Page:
There’s also work from “Peter Kuper, Alexsandar Zograf, Ulli Lust, Mazen Kerbaj, Abu Mahjoob, Nelson Evergreen” and other underground cartoonists and established commercial artists.

£1 from every purchase of the not-for-profit book goes to the well-respected NGO, CAAT (Campaign Against Arms Trade).There’s also a CD included with the package.

“The CD features well known artists who support the project, such as Michael Franti & Spearhead, Sly & Robbie, DJ Spooky, Blue King Brown, Zion Train, The Levellers, Big Youth & Twilight Dub Circus, The Groove Corporation & many more.”

A mammoth project, yes. Paper Tiger have made use of a the interest in such a project in order to bring it to the public.

AK 47 Tale2

AK-47 Tale Page 2

The book has taken many years to get ready for release. In common with other independent comix press, the halting block is one of finances for printing and distribution. In order to publish the work Paper Tiger Comix needs to raise £3000, the final half of the amount needed. See the green box for how they plan to do it,

(Accompanying images in original article: Camp X-Ray Guantanamo and Patronage War)

To my mind it’s taken this project too long to get to this stage. Paper Tiger Comix and Sean Duffield have a strong track record with previous publications. Paper Tiger’s model at Indiegogo appears to allow donations-for-donations sake, donations which encompass a discount on pre-orders (and free shipping to anywhere), and a grander scale of VIP incentives.

The creators of Phonogram, as I commented last week, might have been tempted to produce a 3rd series if the Patronage model of artist sponsorship was more prevalent. The comics industry status quo is to reward (even established commercial) artists several months after product has been sold. By going ‘Patronage’, Paper Tiger is wisely making use of an already existing audience for an unpublished product. There’s every indication that the money raised will surpass that aim fairly quickly. There are many ‘for-profit’ publications which could attract this kind of audience sponsorship.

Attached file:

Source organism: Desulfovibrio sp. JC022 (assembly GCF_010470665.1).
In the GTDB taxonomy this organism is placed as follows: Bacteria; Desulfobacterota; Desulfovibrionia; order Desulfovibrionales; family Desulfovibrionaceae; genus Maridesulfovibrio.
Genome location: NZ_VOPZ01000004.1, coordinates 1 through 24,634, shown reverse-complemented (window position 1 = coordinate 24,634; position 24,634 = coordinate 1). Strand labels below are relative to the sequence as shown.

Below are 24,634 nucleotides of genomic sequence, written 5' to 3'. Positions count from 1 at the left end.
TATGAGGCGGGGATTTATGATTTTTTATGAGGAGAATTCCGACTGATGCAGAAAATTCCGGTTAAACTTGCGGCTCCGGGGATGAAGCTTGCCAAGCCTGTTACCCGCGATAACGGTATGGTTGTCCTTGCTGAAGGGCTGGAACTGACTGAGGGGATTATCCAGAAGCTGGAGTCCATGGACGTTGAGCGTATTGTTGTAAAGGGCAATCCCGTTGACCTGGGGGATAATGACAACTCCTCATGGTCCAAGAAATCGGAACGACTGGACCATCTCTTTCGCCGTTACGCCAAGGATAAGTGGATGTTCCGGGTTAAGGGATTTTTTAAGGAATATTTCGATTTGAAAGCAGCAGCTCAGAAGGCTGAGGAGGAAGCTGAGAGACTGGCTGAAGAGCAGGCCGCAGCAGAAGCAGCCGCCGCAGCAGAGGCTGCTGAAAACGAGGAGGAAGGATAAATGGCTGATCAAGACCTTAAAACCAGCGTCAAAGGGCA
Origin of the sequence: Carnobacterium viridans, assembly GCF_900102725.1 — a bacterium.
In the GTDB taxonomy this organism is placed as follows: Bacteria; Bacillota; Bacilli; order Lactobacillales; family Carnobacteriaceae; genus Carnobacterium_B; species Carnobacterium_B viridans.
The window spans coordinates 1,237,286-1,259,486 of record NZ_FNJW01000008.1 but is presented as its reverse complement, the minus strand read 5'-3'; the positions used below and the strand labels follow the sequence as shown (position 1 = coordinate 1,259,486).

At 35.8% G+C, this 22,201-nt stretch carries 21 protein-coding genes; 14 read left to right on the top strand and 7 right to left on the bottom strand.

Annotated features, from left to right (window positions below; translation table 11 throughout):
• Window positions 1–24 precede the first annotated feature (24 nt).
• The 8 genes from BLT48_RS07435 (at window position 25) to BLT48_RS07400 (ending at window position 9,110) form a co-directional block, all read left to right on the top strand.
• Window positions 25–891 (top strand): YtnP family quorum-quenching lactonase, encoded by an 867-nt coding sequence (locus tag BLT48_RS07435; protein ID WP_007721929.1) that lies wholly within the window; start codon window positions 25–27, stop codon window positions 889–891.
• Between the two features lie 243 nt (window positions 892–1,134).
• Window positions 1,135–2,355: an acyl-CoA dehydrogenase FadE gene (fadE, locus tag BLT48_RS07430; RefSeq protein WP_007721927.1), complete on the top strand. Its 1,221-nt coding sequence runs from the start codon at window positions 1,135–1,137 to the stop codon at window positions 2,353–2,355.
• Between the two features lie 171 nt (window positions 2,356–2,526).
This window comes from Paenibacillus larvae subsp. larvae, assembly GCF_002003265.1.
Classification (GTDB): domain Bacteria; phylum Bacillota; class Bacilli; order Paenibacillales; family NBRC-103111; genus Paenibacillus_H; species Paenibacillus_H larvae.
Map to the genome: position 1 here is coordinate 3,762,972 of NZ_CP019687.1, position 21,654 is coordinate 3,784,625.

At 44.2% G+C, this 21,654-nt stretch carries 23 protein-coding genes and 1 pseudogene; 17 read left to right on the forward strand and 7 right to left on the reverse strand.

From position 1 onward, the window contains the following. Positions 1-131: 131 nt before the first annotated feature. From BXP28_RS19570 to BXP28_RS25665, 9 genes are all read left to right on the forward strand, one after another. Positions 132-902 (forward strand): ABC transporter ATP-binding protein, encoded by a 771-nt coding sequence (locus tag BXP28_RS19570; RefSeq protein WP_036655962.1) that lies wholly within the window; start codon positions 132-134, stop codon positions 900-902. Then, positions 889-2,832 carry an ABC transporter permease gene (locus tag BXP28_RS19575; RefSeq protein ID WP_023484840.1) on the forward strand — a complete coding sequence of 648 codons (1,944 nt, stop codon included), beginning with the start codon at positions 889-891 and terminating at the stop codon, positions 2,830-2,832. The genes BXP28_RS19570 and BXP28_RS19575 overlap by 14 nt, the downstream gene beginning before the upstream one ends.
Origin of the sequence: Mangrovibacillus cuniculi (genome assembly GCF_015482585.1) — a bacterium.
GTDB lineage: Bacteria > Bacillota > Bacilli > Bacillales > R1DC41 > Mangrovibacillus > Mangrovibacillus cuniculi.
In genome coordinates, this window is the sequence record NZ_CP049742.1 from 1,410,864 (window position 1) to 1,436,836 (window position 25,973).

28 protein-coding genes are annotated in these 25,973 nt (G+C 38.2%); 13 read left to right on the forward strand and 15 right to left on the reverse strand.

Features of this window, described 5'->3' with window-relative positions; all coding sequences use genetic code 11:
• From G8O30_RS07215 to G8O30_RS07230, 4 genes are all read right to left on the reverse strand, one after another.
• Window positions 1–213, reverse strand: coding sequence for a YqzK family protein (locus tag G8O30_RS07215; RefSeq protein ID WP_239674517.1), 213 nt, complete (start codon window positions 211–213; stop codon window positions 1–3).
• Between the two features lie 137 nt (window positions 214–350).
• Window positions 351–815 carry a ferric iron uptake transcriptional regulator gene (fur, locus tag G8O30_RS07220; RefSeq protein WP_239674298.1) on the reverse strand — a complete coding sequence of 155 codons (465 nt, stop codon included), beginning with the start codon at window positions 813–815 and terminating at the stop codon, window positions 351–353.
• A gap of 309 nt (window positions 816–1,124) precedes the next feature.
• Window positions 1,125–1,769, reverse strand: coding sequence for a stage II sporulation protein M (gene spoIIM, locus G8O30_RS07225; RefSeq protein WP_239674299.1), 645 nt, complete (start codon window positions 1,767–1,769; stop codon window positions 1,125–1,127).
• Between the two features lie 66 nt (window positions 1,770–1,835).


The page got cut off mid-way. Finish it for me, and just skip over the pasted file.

Expect to see “Patronage” continue to enjoy a resurgence over the next number of years. Smart music industry artists (ie. not the BPI) have been increasingly using this model since the rise of the internet. I suspect progressive independent builders in the digital downloads market will in the future add a Patronage facility to help with pre-production costs for the art and sponsorship of print-on-demand services.

‘War: The Human Cost’ addresses an international audience. Proceeds will go to CAP (Community Art Projects) “a constituted Community Group based in Brighton UK), to fund future activities” The money donated to (London-based) CAAT, will fund their work in regulating arms companies and taking action against illegal arms deals.

And those look like fine comics.

UPDATE: You can still get a copy of this fine collection from


A re-blog from the archives of my regular column for Alltern8; Comicking.

Collected comics art, news, snippets and stories of note. The easter egg extras that don’t make it to my regular columns, but are a tasty treat nonetheless.

Stop Crime. Collect Jesus.

Today, Tuesday 30th at 11.00pm, BBC Radio 4 revisits Britain’s end of the 1954 McCarthy-Werthram-Horror Comics trials. “The Gorbals Vampire”  concerns invasions of schoolkid vampire hunters in a Glasgow cemetry and the consequential drive by the churches and tabloids to put horror comics publishers out of business. If you can handle abuse filtered through historical documentary, there’s a write-up and video at the BBC website (and elsewhere)

Lew Stringer put in a bit of research, and has managed to dig up some relevant newspaper archives at his blogspot.

horror comics damn church

(If you’re reading these source clippings, try replacing the words “horror comics” with “tabloid television”)

Lew also puts out a nod to Martin Barker’s “fantastic book on the UK anti-comics crusade..A Haunt of Fears”